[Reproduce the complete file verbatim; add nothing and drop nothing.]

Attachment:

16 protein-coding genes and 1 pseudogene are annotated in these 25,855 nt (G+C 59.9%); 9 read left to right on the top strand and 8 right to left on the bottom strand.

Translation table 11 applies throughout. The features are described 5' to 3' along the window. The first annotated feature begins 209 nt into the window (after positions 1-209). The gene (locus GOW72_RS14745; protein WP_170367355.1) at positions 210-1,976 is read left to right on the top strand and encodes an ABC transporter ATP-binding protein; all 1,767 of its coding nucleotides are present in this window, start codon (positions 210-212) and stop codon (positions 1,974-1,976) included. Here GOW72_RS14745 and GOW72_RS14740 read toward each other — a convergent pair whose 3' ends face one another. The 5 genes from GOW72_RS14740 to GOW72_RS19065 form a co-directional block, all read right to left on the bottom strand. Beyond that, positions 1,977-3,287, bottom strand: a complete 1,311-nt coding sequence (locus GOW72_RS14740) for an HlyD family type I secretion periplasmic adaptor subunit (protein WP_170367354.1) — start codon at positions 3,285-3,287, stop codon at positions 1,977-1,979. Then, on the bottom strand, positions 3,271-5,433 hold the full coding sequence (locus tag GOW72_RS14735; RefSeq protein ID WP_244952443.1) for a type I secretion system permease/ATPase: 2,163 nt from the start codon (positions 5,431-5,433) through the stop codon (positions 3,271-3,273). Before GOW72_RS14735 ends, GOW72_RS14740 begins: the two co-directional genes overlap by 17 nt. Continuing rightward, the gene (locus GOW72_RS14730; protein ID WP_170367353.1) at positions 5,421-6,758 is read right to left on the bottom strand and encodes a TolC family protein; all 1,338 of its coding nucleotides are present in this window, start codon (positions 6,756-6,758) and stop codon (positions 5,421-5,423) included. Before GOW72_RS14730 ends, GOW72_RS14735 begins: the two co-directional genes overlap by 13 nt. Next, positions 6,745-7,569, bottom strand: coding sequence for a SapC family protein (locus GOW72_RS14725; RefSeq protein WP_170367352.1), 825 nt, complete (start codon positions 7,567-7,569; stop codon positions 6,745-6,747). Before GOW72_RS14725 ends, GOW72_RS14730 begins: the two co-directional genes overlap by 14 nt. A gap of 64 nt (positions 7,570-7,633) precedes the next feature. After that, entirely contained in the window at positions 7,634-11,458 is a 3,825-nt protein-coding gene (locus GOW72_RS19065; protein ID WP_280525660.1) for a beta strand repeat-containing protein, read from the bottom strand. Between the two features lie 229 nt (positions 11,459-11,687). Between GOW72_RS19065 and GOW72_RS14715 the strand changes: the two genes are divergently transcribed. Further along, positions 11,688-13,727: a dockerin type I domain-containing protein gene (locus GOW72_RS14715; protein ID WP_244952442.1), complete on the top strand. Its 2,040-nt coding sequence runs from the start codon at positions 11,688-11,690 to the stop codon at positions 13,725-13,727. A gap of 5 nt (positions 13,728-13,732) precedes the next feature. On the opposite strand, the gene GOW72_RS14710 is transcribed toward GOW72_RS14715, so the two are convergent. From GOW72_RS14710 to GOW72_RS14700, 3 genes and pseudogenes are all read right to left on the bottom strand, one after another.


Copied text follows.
16 protein-coding genes and 1 pseudogene are annotated in these 25,855 nt (G+C 59.9%); 9 read left to right on the top strand and 8 right to left on the bottom strand.

Translation table 11 applies throughout. The features are described 5' to 3' along the window. The first annotated feature begins 209 nt into the window (after positions 1-209). The gene (locus GOW72_RS14745; protein WP_170367355.1) at positions 210-1,976 is read left to right on the top strand and encodes an ABC transporter ATP-binding protein; all 1,767 of its coding nucleotides are present in this window, start codon (positions 210-212) and stop codon (positions 1,974-1,976) included. Here GOW72_RS14745 and GOW72_RS14740 read toward each other — a convergent pair whose 3' ends face one another. The 5 genes from GOW72_RS14740 to GOW72_RS19065 form a co-directional block, all read right to left on the bottom strand. Beyond that, positions 1,977-3,287, bottom strand: a complete 1,311-nt coding sequence (locus GOW72_RS14740) for an HlyD family type I secretion periplasmic adaptor subunit (protein WP_170367354.1) — start codon at positions 3,285-3,287, stop codon at positions 1,977-1,979. Then, on the bottom strand, positions 3,271-5,433 hold the full coding sequence (locus tag GOW72_RS14735; RefSeq protein ID WP_244952443.1) for a type I secretion system permease/ATPase: 2,163 nt from the start codon (positions 5,431-5,433) through the stop codon (positions 3,271-3,273). Before GOW72_RS14735 ends, GOW72_RS14740 begins: the two co-directional genes overlap by 17 nt. Continuing rightward, the gene (locus GOW72_RS14730; protein ID WP_170367353.1) at positions 5,421-6,758 is read right to left on the bottom strand and encodes a TolC family protein; all 1,338 of its coding nucleotides are present in this window, start codon (positions 6,756-6,758) and stop codon (positions 5,421-5,423) included. Before GOW72_RS14730 ends, GOW72_RS14735 begins: the two co-directional genes overlap by 13 nt. Next, positions 6,745-7,569, bottom strand: coding sequence for a SapC family protein (locus GOW72_RS14725; RefSeq protein WP_170367352.1), 825 nt, complete (start codon positions 7,567-7,569; stop codon positions 6,745-6,747). Before GOW72_RS14725 ends, GOW72_RS14730 begins: the two co-directional genes overlap by 14 nt. A gap of 64 nt (positions 7,570-7,633) precedes the next feature. After that, entirely contained in the window at positions 7,634-11,458 is a 3,825-nt protein-coding gene (locus GOW72_RS19065; protein ID WP_280525660.1) for a beta strand repeat-containing protein, read from the bottom strand. Between the two features lie 229 nt (positions 11,459-11,687). Between GOW72_RS19065 and GOW72_RS14715 the strand changes: the two genes are divergently transcribed. Further along, positions 11,688-13,727: a dockerin type I domain-containing protein gene (locus GOW72_RS14715; protein ID WP_244952442.1), complete on the top strand. Its 2,040-nt coding sequence runs from the start codon at positions 11,688-11,690 to the stop codon at positions 13,725-13,727. A gap of 5 nt (positions 13,728-13,732) precedes the next feature. On the opposite strand, the gene GOW72_RS14710 is transcribed toward GOW72_RS14715, so the two are convergent. From GOW72_RS14710 to GOW72_RS14700, 3 genes and pseudogenes are all read right to left on the bottom strand, one after another.